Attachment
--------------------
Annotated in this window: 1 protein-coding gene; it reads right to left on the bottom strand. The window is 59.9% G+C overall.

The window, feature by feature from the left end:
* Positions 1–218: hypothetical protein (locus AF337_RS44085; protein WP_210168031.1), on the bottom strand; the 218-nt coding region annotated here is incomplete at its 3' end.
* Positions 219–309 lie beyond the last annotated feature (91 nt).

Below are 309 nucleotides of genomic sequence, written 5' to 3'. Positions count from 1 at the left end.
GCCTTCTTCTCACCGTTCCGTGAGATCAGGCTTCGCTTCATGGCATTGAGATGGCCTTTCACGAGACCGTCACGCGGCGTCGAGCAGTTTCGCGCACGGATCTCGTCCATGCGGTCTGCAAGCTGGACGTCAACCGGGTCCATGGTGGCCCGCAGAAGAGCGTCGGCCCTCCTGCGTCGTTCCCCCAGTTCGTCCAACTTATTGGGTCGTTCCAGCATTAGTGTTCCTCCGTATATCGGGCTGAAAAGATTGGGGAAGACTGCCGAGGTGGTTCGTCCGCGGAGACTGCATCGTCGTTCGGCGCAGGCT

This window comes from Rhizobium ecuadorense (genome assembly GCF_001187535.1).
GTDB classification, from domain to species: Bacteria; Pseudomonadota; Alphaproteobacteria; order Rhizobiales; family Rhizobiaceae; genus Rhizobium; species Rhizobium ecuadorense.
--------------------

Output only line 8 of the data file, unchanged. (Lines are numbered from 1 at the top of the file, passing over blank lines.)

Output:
GTDB classification, from domain to species: Bacteria; Pseudomonadota; Alphaproteobacteria; order Rhizobiales; family Rhizobiaceae; genus Rhizobium; species Rhizobium ecuadorense.